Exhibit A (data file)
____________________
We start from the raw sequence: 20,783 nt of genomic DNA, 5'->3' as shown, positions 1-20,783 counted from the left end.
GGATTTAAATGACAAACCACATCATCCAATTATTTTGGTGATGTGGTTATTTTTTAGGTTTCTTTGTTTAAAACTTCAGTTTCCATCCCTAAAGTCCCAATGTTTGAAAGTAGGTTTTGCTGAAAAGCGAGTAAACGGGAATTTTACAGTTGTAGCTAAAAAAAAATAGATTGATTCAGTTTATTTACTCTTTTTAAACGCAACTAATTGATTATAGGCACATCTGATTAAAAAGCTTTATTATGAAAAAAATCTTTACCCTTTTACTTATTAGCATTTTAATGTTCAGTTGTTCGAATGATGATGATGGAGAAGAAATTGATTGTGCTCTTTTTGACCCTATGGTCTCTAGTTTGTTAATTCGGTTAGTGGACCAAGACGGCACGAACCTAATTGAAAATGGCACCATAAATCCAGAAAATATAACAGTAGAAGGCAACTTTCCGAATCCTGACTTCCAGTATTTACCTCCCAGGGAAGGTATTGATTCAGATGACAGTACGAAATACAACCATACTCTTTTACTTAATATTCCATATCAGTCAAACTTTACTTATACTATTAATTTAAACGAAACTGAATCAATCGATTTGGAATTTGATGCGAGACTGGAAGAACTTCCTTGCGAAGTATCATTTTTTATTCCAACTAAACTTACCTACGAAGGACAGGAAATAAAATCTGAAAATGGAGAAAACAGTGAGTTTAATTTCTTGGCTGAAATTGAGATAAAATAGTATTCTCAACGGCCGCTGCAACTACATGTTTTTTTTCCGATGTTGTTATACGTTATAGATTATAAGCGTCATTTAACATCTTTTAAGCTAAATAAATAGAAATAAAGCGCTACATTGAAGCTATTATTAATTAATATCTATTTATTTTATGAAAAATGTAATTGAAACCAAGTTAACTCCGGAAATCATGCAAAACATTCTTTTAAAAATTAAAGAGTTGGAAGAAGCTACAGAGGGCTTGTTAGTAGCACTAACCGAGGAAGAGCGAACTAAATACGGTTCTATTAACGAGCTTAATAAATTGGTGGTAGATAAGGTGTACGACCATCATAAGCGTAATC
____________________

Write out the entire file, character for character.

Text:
We start from the raw sequence: 20,783 nt of genomic DNA, 5'->3' as shown, positions 1-20,783 counted from the left end.
GGATTTAAATGACAAACCACATCATCCAATTATTTTGGTGATGTGGTTATTTTTTAGGTTTCTTTGTTTAAAACTTCAGTTTCCATCCCTAAAGTCCCAATGTTTGAAAGTAGGTTTTGCTGAAAAGCGAGTAAACGGGAATTTTACAGTTGTAGCTAAAAAAAAATAGATTGATTCAGTTTATTTACTCTTTTTAAACGCAACTAATTGATTATAGGCACATCTGATTAAAAAGCTTTATTATGAAAAAAATCTTTACCCTTTTACTTATTAGCATTTTAATGTTCAGTTGTTCGAATGATGATGATGGAGAAGAAATTGATTGTGCTCTTTTTGACCCTATGGTCTCTAGTTTGTTAATTCGGTTAGTGGACCAAGACGGCACGAACCTAATTGAAAATGGCACCATAAATCCAGAAAATATAACAGTAGAAGGCAACTTTCCGAATCCTGACTTCCAGTATTTACCTCCCAGGGAAGGTATTGATTCAGATGACAGTACGAAATACAACCATACTCTTTTACTTAATATTCCATATCAGTCAAACTTTACTTATACTATTAATTTAAACGAAACTGAATCAATCGATTTGGAATTTGATGCGAGACTGGAAGAACTTCCTTGCGAAGTATCATTTTTTATTCCAACTAAACTTACCTACGAAGGACAGGAAATAAAATCTGAAAATGGAGAAAACAGTGAGTTTAATTTCTTGGCTGAAATTGAGATAAAATAGTATTCTCAACGGCCGCTGCAACTACATGTTTTTTTTCCGATGTTGTTATACGTTATAGATTATAAGCGTCATTTAACATCTTTTAAGCTAAATAAATAGAAATAAAGCGCTACATTGAAGCTATTATTAATTAATATCTATTTATTTTATGAAAAATGTAATTGAAACCAAGTTAACTCCGGAAATCATGCAAAACATTCTTTTAAAAATTAAAGAGTTGGAAGAAGCTACAGAGGGCTTGTTAGTAGCACTAACCGAGGAAGAGCGAACTAAATACGGTTCTATTAACGAGCTTAATAAATTGGTGGTAGATAAGGTGTACGACCATCATAAGCGTAATC